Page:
Recently, the Queen stated her wish that the Duchess of Cornwall should become ‘Queen Consort’ when the Prince of Wales ascends the throne. But what, exactly, does that mean?
A Queen Consort is distinct from a Queen Regnant. The former is the wife of a King, while the latter is sovereign in her own right. Although she generally doesn’t have any constitutional functions, a Queen Consort is entitled to certain privileges. Most notably, she is often crowned alongside her husband, though this is not a matter of right (George IV infamously barred Caroline of Brunswick from his coronation in 1821).
A Queen Consort has her own Household headed by a Lord Chamberlain, as well as her own Attorney General and Solicitor General. She is also exempt from paying any toll, fine, or amercement, and she is entitled to the tails of whales captured near the coast (the head goes to the King!).
She is treated as if she were a feme sole (i.e., an unmarried woman). This is because, in the words of Joseph Chitty:
As the various duties, responsibilities, and cares of government, are fully sufficient to occupy the time and attention of the King, the law, as a further comment on the principle, that the royal functions should be unembarrassed by minute considerations, has wisely freed his Majesty from the necessity of interfering with the management of the domestic affairs of his consort.
This distinction was once quite significant since it meant a Queen Consort could hold and dispose of her own property independently of the King. But nowadays, it’s largely an antiquarian matter since married women have the same legal capacity as single women.
Killing a Queen Consort is considered treason under the Treason Act 1351, and it’s also treason for someone to ‘violate’ her. However, there is some uncertainty as to the meaning of this term. While it definitely includes sexual assault, some authorities have argued that it also encompasses consensual adultery on the part of the Queen Consort. It’s also been questioned whether violation of a Queen Consort would still be treason if she were too old to bear children.
Formerly, a Queen Consort was also entitled to ‘queen gold.’ This was a sort of surcharge on certain payments to the king, but the custom died off in the 17th century. A Queen Consort also had the right to sue by information without an indictment, though this privilege is essentially meaningless nowadays.
The prospect of Queen Camilla may rankle some, but it’s hardly a surprising development. Relegating her to a lesser role would make little sense now. Diana has been dead for almost 25 years, and Camilla has shown herself to be a hardworking member of the Royal Family. It’s time to move on.
I am grateful to Rowan Hall and Jacob Gifford Head for their assistance with this post.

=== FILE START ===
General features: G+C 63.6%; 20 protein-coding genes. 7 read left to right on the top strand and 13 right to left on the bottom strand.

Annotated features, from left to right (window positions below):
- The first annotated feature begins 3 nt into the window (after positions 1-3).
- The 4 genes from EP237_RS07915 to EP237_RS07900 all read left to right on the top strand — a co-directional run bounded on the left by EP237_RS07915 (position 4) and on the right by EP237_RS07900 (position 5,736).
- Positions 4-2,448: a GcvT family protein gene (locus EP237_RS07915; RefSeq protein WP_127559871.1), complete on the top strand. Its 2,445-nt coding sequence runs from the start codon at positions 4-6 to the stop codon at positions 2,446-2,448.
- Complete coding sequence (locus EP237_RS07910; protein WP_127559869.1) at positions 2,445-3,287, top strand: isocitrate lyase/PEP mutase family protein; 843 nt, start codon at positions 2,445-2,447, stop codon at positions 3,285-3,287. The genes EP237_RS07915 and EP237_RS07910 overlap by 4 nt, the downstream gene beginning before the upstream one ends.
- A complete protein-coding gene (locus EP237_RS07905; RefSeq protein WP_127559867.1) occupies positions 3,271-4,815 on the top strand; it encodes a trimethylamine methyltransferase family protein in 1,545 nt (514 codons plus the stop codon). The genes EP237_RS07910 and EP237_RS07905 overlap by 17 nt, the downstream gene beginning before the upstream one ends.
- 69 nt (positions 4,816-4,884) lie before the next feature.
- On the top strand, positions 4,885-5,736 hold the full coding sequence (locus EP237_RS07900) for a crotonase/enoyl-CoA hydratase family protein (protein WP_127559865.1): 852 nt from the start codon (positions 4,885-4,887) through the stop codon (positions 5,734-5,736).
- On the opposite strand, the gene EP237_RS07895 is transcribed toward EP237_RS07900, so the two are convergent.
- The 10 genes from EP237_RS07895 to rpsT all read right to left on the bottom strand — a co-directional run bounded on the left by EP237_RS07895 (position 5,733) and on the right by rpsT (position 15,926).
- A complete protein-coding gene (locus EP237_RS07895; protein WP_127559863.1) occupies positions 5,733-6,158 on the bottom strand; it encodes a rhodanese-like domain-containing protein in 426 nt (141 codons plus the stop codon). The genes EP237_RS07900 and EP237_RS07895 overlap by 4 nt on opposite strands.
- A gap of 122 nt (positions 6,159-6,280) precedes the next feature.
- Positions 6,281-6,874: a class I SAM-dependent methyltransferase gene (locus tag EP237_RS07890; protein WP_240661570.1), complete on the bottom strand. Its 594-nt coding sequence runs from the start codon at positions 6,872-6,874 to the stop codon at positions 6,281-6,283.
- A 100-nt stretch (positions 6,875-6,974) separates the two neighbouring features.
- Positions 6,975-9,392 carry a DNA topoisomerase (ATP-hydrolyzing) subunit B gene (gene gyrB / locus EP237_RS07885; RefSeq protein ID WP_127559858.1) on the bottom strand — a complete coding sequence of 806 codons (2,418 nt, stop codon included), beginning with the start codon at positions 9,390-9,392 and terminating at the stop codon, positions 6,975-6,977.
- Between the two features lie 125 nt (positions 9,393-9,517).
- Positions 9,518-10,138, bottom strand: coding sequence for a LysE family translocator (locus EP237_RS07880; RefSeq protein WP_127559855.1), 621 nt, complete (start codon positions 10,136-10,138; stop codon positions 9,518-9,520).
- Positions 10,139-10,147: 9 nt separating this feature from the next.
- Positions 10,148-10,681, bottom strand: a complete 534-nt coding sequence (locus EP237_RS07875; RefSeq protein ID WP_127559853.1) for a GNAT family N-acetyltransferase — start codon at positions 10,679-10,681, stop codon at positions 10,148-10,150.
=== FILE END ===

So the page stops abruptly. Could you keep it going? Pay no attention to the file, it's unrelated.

The legalization of same-sex marriage doesn’t affect the common law regarding the right to the title of Queen Consort. See Schedule 2(1)(a) of the Marriage (Same Sex Couples) Act 2013 (Consequential and Contrary Provisions and Scotland) Order 2014.
 William III and Mary II (commonly known as ‘William and Mary’) were joint sovereigns, but this was a special case. Mary was the one with a hereditary claim to the throne, but she insisted that her husband rule alongside her. Earlier, Philip II of Spain bore a kingly title alongside Mary I under the terms of 1 Mar. Sess. 3 c. 2, but there were a number of limitations on his power that meant he wasn’t quite co-sovereign.
 The Regency Act 1937 allows a Queen Consort to have guardianship of an incapacitated sovereign. She is also entitled to be one of the Counsellors of State who can exercise the royal functions during the Monarch’s illness or absence from the realm.
 What follows comes from Halsbury’s Laws of England (2019), vol. 29, para. 31.
 According to William Prynne, this was done in order to provide the queen consort with whalebone for her corsets. See Prynne, Aurum Reginae (London: Thomas Ratcliffe, 1668), 127.
 The common law doctrine of coverture meant that a married woman (feme covert) had her legal personality subsumed to that of her husband.
 Joseph Chitty, A Treatise on the Law of the Prerogatives of the Crown (London: Joseph Butterworth and Son, 1820), 401.
 Graham S. McBain argues that only sexual assault that includes vaginal penetration qualifies a ‘violation’ under the 1351 Act based on the medieval law of rape. See McBain, “High treason—violating the Sovereign’s wife,” in Legal Studies, vol. 29, no. 2 (June 2009), 278, n. 101.
 The editors of Halsbury’s Laws of England take that view (“[The Queen Consort] herself will be guilty of treason if she consents to the violation of her chastity”) as does Blackstone, but McBain has argued that this is unlikely to be the case. See McBain, 269-271.
 McBain, 267.
 See William Blackstone, Commentaries on the Laws of England, vol. 1 (Boston: T. B. Wait and Sons, 1818), 219. See also Prynne, Aurum Reginae.
 The editors of Halsbury’s Laws of England suggest that this may still be the case (see footnote 12).